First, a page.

Public Awareness and Education

For research to work for conservation, data and information needs to be made accessible to the general public and to decision-makers. While much exchange of information goes on behind-the-scenes, Birds Korea also has an impressive record of open, public information-sharing. For example:

  1. In 2004, we developed the nation’s first websites dedicated to bird conservation that were fully in both Korean and in English. Our dual websites provide thousands of pages of original, honest and scientific information on species, sites and key conservation issues in both Korean and English. Core sections include “landing pages” for selected species and sites (such as Spoon-billed Sandpiper and Saemangeum) the Birds Korea Gallery (online since 2010 and containing over 2200 images of the nation’s birds), annual records reviews, a national checklist and the Forum (in Korean) and Blog. We also have a Facebook page and a Twitter presence.

  2. We have held regular eco-classes in our Busan office for several years now, made visits to universities and schools (even offering a school membership scheme), and core Birds Koreans have presented at numerous meetings here in the ROK and overseas (since 2010 in e.g. Japan, China, the Philippines and the USA).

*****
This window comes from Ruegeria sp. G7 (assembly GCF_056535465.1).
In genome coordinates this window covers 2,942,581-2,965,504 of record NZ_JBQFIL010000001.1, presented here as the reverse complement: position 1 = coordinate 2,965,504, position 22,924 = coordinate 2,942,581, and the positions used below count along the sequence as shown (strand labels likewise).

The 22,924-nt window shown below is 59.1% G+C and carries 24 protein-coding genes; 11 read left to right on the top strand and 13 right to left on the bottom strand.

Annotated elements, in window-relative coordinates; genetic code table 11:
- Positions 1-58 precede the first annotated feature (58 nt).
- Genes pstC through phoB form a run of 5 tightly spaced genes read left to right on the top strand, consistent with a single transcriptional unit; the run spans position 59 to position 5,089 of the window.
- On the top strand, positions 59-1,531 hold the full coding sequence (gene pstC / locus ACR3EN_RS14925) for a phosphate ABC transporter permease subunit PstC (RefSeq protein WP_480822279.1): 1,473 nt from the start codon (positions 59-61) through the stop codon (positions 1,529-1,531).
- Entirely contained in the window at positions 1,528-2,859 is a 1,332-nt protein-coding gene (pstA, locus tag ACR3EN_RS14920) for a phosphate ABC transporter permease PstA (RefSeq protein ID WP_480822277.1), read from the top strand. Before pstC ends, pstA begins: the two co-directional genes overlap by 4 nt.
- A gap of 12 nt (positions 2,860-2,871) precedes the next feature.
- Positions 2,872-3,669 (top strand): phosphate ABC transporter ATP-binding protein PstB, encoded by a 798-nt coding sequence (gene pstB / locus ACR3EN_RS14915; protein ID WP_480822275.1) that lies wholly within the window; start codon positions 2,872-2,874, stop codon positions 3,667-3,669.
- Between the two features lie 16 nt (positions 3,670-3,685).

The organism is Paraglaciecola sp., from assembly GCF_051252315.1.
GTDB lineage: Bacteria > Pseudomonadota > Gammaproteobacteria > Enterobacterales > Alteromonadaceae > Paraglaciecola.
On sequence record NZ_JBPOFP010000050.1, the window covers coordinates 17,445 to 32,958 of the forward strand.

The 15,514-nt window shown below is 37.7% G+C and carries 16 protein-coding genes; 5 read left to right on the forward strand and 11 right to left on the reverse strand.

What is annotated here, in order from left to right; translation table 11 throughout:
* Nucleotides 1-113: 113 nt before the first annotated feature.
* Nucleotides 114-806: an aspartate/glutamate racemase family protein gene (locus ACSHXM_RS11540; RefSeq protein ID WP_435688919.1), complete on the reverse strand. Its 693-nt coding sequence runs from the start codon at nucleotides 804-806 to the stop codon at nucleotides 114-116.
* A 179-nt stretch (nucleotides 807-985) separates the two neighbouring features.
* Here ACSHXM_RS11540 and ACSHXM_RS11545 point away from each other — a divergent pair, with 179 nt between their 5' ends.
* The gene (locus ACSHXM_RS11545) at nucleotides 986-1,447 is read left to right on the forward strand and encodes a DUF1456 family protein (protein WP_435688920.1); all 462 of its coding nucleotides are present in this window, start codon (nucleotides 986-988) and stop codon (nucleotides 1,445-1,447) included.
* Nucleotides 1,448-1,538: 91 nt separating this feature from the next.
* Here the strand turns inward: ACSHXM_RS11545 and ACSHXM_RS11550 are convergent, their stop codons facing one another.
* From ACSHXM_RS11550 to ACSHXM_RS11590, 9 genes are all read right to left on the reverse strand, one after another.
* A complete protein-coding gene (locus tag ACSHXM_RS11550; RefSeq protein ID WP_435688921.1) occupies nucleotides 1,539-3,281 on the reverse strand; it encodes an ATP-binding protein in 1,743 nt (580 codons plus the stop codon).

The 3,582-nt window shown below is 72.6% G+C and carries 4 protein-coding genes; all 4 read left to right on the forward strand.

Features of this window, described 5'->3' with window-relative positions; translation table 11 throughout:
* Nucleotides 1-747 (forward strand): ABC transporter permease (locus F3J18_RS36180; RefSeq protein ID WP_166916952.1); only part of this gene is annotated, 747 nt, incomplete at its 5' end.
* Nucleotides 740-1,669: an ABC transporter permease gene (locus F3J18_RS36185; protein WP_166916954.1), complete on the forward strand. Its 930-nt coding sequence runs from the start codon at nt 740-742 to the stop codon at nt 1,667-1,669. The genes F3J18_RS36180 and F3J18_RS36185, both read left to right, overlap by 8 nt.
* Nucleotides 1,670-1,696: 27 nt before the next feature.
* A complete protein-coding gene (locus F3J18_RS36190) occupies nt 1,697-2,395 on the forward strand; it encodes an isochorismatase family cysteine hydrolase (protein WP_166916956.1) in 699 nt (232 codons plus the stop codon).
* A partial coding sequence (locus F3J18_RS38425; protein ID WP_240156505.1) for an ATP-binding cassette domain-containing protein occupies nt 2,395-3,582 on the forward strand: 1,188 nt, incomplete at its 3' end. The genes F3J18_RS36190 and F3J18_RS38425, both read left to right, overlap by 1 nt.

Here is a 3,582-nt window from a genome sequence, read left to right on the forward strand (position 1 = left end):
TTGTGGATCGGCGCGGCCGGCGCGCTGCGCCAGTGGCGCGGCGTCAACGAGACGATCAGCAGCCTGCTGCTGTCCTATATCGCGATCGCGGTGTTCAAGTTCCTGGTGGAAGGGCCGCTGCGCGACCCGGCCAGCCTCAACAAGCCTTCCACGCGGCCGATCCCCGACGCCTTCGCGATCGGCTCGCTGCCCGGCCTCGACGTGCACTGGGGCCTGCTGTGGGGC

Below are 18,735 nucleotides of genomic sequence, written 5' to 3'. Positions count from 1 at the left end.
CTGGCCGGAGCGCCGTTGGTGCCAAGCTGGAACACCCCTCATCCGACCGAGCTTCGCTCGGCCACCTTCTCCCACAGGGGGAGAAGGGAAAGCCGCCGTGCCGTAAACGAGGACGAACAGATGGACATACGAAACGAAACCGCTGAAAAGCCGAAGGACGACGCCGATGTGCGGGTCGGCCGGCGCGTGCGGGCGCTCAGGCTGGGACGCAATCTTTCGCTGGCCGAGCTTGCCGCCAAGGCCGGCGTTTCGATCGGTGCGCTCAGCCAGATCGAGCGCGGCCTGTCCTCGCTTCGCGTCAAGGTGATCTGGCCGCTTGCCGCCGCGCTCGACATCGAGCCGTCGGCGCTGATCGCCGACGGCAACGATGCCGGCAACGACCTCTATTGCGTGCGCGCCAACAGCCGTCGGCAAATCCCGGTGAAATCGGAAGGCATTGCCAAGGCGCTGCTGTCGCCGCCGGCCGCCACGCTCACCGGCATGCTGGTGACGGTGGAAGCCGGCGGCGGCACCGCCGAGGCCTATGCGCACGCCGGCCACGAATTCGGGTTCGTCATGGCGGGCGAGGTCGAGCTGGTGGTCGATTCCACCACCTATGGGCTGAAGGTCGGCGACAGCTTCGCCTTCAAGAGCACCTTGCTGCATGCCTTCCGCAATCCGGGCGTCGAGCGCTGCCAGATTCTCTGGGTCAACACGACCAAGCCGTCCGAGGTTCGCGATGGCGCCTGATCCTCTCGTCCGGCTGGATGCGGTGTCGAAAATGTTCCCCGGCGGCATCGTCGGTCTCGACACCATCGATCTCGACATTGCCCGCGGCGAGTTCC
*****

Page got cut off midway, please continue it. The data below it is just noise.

3. We have published several bilingual reports (including annual reports on the Saemangeum Shorebird Monitoring Program, on the anticipated impacts of the Four Rivers project and the 2010 Birds Korea Blueprint), two education books (one for Changwon City, the other for the Nakdong Eco-centre in Busan) and contributed to a range of other publications. These include Invisible Connections in 2008 and an IUCN-commissioned report on tidal-flats and waterbirds in 2012 (in both cases contributing text and translating English text into Korean).

  4. We have supported domestic and overseas media with best information on a wide range of issues, including on the spread of H5N1, reclamation at Saemangeum and other sites, oil pollution, threats to biodiversity posed by the Four Rivers project and the need to conserve the DMZ.